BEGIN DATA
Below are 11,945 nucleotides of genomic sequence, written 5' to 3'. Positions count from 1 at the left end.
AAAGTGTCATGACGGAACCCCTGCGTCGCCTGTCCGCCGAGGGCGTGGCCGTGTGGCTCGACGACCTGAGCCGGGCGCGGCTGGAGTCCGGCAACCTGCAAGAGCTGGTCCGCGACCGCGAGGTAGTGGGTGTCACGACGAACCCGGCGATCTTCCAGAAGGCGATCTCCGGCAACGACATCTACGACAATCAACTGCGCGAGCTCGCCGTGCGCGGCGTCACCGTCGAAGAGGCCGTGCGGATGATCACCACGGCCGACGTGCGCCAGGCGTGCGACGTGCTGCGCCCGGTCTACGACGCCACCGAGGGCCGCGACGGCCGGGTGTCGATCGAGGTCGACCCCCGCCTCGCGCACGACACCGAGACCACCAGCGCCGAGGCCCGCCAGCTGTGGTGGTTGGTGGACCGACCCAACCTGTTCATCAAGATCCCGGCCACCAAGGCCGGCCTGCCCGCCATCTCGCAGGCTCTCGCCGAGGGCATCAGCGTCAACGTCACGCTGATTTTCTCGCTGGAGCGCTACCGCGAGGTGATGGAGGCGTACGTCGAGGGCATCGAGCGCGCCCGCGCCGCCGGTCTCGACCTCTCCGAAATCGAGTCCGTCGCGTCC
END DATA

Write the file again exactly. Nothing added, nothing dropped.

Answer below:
Below are 11,945 nucleotides of genomic sequence, written 5' to 3'. Positions count from 1 at the left end.
AAAGTGTCATGACGGAACCCCTGCGTCGCCTGTCCGCCGAGGGCGTGGCCGTGTGGCTCGACGACCTGAGCCGGGCGCGGCTGGAGTCCGGCAACCTGCAAGAGCTGGTCCGCGACCGCGAGGTAGTGGGTGTCACGACGAACCCGGCGATCTTCCAGAAGGCGATCTCCGGCAACGACATCTACGACAATCAACTGCGCGAGCTCGCCGTGCGCGGCGTCACCGTCGAAGAGGCCGTGCGGATGATCACCACGGCCGACGTGCGCCAGGCGTGCGACGTGCTGCGCCCGGTCTACGACGCCACCGAGGGCCGCGACGGCCGGGTGTCGATCGAGGTCGACCCCCGCCTCGCGCACGACACCGAGACCACCAGCGCCGAGGCCCGCCAGCTGTGGTGGTTGGTGGACCGACCCAACCTGTTCATCAAGATCCCGGCCACCAAGGCCGGCCTGCCCGCCATCTCGCAGGCTCTCGCCGAGGGCATCAGCGTCAACGTCACGCTGATTTTCTCGCTGGAGCGCTACCGCGAGGTGATGGAGGCGTACGTCGAGGGCATCGAGCGCGCCCGCGCCGCCGGTCTCGACCTCTCCGAAATCGAGTCCGTCGCGTCC